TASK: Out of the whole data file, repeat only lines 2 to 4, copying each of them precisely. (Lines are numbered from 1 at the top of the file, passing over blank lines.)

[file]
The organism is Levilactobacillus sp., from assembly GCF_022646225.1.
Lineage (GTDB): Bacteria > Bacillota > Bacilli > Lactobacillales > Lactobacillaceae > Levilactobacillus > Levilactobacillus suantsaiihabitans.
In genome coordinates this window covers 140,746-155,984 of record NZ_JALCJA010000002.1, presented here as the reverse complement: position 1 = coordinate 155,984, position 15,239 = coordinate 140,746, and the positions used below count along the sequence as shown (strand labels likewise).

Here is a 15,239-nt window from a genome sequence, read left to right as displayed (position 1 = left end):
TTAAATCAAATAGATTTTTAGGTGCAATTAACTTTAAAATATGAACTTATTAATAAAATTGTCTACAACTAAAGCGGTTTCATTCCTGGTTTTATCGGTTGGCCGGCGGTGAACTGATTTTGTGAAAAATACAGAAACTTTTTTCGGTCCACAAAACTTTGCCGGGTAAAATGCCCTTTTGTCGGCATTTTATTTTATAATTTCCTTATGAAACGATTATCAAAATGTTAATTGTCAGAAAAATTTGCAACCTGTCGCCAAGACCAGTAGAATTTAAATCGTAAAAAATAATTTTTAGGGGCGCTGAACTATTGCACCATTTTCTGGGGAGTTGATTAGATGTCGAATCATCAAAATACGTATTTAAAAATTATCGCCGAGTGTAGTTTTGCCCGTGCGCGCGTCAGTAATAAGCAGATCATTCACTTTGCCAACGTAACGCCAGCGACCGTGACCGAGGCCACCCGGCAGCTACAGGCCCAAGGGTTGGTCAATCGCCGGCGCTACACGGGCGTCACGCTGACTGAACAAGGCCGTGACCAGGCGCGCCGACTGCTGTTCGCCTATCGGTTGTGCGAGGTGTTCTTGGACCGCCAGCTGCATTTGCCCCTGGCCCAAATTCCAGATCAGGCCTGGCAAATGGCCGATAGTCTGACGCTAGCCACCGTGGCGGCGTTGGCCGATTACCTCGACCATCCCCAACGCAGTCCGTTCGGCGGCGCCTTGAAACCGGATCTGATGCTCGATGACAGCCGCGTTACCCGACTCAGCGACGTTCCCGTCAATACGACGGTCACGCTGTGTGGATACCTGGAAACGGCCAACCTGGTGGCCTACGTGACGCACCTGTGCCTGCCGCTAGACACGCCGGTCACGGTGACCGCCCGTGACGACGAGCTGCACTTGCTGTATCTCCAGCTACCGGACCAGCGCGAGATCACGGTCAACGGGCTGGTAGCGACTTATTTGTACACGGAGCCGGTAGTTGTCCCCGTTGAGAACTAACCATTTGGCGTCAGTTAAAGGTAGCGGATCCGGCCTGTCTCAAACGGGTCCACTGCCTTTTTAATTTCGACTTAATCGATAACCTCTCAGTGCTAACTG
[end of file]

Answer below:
Lineage (GTDB): Bacteria > Bacillota > Bacilli > Lactobacillales > Lactobacillaceae > Levilactobacillus > Levilactobacillus suantsaiihabitans.
In genome coordinates this window covers 140,746-155,984 of record NZ_JALCJA010000002.1, presented here as the reverse complement: position 1 = coordinate 155,984, position 15,239 = coordinate 140,746, and the positions used below count along the sequence as shown (strand labels likewise).

Here is a 15,239-nt window from a genome sequence, read left to right as displayed (position 1 = left end):